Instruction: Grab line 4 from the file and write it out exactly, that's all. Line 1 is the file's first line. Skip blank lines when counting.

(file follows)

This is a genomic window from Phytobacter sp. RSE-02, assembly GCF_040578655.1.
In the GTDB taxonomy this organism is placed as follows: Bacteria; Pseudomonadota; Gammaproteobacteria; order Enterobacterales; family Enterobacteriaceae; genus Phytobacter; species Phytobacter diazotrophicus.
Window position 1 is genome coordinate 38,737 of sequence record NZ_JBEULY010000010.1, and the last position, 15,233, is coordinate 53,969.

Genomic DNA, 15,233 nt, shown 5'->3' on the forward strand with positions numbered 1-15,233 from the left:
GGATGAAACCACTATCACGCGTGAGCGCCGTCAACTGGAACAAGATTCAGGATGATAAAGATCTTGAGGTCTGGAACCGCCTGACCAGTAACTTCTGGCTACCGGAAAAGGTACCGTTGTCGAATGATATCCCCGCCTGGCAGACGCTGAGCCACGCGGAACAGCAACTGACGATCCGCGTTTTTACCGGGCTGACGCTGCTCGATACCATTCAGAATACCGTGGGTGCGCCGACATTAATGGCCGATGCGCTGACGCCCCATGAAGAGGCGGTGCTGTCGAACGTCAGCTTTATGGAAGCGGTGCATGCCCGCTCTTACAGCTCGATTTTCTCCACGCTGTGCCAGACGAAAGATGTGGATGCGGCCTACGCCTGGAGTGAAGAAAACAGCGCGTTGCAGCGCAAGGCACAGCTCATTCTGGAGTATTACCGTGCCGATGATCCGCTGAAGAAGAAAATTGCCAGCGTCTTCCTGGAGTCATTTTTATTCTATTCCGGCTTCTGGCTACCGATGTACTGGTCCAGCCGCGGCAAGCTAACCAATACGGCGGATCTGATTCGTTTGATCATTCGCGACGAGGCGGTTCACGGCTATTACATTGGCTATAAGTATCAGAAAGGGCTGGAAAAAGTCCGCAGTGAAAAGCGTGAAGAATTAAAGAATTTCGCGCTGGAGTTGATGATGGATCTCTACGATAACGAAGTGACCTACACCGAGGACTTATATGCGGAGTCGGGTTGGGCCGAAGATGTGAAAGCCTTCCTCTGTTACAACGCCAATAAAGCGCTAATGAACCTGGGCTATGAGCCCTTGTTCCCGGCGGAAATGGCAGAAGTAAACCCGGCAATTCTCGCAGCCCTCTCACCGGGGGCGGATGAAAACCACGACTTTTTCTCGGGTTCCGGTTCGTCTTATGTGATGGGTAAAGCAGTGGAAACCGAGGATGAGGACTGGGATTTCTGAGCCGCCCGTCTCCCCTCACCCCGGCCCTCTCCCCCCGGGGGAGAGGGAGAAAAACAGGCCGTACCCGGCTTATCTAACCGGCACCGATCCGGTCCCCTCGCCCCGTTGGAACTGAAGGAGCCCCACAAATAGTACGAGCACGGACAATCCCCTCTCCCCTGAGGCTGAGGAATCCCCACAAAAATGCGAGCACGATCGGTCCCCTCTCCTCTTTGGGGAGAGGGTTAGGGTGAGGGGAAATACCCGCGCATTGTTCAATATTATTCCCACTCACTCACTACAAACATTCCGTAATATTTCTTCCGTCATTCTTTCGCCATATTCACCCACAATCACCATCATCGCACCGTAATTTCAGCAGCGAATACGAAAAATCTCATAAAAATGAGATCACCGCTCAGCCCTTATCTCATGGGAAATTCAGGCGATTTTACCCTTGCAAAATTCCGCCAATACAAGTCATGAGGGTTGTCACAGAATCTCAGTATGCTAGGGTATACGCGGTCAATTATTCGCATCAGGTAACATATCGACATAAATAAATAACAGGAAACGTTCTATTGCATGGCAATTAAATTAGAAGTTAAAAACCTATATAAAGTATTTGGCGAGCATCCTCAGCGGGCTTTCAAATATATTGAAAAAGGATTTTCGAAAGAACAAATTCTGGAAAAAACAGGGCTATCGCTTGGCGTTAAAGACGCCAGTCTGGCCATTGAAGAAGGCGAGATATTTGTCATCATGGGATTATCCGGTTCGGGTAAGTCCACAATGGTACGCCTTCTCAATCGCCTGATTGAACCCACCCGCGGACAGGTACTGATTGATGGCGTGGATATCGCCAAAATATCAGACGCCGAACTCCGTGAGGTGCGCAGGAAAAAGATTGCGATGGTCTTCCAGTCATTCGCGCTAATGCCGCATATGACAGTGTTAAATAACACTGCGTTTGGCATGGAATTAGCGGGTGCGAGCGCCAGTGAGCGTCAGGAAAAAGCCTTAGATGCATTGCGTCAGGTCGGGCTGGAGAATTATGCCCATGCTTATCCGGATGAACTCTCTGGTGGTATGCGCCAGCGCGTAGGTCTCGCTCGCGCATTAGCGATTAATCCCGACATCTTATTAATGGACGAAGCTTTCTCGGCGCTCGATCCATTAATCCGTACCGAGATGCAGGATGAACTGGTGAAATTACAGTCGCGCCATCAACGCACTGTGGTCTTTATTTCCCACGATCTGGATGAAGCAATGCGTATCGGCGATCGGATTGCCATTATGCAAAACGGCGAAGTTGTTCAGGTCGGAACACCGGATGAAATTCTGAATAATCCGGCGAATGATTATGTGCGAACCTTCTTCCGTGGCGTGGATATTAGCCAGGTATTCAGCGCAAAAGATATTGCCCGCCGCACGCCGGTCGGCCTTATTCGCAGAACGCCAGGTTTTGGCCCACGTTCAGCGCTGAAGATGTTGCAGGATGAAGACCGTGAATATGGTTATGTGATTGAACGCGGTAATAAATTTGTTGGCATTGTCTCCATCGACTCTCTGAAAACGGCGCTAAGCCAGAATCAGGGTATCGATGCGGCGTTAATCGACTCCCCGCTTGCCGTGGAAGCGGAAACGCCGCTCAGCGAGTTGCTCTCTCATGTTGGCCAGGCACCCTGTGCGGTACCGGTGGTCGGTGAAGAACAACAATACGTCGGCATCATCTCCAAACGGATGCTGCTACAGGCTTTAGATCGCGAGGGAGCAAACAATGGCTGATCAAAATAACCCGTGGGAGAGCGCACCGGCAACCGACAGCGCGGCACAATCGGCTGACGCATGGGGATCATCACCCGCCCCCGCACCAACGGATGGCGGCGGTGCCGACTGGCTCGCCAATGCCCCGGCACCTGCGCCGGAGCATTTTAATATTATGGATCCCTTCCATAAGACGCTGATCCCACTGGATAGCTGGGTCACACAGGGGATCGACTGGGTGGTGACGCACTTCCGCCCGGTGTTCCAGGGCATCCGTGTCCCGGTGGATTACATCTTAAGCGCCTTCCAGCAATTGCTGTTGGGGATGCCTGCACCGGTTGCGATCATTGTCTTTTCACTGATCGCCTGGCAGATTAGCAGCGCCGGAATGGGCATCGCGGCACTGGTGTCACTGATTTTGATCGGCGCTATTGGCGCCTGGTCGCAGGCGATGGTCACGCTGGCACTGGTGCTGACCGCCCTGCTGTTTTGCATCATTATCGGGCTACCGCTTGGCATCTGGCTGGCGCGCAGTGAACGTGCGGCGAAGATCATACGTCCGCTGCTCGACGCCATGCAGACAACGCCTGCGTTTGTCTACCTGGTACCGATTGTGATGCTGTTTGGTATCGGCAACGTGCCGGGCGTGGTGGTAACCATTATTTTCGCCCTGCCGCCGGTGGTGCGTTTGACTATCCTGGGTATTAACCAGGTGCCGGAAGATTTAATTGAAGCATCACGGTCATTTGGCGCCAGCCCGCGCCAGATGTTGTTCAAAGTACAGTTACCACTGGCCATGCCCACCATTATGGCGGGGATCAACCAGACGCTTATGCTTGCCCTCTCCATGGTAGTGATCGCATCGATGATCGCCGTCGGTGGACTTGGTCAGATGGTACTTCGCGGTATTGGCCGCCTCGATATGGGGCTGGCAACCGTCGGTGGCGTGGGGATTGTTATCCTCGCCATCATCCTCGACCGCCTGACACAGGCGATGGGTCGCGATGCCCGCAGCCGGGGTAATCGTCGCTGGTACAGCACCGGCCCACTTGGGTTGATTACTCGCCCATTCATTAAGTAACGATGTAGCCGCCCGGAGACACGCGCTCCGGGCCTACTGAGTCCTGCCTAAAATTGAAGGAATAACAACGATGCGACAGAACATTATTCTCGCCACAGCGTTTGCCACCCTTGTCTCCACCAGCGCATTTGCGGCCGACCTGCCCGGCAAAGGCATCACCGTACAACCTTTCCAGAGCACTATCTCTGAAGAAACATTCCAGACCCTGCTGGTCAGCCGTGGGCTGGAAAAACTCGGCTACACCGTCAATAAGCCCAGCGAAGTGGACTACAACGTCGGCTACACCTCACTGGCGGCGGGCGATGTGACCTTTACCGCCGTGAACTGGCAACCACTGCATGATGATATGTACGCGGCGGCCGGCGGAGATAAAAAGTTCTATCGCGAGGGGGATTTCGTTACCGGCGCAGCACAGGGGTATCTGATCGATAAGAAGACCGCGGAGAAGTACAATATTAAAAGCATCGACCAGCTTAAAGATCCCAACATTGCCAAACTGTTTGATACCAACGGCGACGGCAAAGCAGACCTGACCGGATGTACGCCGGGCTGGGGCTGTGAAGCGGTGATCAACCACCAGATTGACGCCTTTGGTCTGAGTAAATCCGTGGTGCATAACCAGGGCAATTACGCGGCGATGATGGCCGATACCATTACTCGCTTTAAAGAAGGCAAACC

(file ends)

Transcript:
Genomic DNA, 15,233 nt, shown 5'->3' on the forward strand with positions numbered 1-15,233 from the left: